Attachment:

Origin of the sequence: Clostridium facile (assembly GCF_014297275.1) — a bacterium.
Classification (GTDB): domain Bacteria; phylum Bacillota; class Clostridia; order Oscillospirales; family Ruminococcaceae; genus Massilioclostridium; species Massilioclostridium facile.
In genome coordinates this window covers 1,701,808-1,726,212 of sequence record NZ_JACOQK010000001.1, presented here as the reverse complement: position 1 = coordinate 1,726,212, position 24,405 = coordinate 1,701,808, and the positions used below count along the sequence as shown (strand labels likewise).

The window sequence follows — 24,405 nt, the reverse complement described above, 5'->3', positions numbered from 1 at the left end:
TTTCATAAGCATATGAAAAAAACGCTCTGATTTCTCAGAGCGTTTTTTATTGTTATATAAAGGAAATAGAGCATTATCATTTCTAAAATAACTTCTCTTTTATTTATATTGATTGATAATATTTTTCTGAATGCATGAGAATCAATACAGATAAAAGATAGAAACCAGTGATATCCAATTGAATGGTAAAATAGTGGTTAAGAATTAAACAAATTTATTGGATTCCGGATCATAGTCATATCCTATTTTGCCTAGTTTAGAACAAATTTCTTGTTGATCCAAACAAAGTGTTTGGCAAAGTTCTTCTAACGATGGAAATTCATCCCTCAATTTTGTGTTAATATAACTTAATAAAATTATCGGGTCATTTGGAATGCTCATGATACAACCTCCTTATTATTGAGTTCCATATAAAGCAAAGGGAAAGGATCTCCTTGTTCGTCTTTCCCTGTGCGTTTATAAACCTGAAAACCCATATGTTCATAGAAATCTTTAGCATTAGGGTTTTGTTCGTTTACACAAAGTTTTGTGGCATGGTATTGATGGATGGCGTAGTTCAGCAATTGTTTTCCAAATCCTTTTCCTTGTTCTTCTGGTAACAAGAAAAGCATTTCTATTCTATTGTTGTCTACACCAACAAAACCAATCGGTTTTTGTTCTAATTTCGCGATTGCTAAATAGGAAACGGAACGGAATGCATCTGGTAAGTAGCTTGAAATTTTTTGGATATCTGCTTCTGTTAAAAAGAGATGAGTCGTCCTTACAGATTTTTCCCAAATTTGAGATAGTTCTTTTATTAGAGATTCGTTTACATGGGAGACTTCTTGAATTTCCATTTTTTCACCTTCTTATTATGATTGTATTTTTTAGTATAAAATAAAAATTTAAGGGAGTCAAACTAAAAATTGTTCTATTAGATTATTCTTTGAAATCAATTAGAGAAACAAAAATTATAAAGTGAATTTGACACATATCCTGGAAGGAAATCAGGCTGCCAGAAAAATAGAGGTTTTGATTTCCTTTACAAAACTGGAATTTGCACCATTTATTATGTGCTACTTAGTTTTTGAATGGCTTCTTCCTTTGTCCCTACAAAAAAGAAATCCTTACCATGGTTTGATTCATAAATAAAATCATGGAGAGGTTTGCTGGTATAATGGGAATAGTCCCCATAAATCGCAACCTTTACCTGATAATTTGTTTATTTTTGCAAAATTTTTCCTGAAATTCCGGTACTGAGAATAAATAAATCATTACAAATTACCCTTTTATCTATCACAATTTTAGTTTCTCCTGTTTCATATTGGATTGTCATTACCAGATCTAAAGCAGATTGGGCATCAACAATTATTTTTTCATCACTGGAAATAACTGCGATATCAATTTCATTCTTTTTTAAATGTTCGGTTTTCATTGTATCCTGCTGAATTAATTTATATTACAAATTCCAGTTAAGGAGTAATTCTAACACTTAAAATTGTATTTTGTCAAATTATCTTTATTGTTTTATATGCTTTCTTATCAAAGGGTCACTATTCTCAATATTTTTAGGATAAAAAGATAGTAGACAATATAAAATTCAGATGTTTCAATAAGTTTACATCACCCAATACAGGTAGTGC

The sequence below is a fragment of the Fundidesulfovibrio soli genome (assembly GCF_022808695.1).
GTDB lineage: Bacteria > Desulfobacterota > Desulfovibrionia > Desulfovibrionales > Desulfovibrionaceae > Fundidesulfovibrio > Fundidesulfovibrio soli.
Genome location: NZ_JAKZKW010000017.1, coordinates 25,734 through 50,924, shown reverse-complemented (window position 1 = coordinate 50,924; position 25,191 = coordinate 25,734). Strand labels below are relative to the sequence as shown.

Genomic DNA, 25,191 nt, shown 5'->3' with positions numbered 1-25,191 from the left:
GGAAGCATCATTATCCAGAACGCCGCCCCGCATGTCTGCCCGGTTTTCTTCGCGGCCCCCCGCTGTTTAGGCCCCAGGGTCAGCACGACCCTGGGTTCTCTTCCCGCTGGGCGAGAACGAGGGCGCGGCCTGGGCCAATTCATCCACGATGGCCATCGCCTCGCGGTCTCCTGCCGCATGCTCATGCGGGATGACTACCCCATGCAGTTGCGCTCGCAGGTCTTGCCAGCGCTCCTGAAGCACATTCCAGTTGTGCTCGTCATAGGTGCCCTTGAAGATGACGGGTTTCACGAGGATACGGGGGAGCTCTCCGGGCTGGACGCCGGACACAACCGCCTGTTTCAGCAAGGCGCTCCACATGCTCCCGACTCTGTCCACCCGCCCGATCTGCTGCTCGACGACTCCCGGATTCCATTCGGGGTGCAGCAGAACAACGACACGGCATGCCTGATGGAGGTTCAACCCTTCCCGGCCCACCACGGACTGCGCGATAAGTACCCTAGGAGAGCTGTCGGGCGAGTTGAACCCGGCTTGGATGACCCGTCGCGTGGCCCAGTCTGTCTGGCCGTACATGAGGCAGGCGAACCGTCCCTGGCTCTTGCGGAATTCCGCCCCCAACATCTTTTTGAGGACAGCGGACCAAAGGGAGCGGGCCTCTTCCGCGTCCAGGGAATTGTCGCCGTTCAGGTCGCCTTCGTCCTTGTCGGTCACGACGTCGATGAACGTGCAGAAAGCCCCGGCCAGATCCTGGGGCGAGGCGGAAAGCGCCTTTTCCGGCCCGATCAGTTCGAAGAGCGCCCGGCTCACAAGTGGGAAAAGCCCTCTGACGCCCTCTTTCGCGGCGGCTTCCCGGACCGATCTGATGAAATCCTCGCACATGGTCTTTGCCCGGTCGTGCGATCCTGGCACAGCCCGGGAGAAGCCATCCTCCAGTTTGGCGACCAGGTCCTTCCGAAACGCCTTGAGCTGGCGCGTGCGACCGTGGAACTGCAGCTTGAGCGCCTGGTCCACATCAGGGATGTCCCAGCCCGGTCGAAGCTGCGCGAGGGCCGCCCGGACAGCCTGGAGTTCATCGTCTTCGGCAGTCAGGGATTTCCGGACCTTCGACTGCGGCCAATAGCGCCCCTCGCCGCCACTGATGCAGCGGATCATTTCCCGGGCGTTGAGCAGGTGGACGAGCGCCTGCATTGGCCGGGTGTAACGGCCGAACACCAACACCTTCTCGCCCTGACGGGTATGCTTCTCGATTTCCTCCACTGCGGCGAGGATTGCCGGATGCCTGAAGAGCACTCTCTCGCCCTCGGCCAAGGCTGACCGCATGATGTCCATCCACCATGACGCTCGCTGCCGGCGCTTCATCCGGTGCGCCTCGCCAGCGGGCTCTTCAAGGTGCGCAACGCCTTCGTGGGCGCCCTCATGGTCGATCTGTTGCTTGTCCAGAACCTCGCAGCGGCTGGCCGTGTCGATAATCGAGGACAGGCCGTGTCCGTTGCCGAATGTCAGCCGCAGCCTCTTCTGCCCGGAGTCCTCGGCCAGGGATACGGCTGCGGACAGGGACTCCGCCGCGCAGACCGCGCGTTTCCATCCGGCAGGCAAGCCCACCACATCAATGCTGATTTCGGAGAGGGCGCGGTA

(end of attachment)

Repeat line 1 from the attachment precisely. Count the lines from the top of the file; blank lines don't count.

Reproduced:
Origin of the sequence: Clostridium facile (assembly GCF_014297275.1) — a bacterium.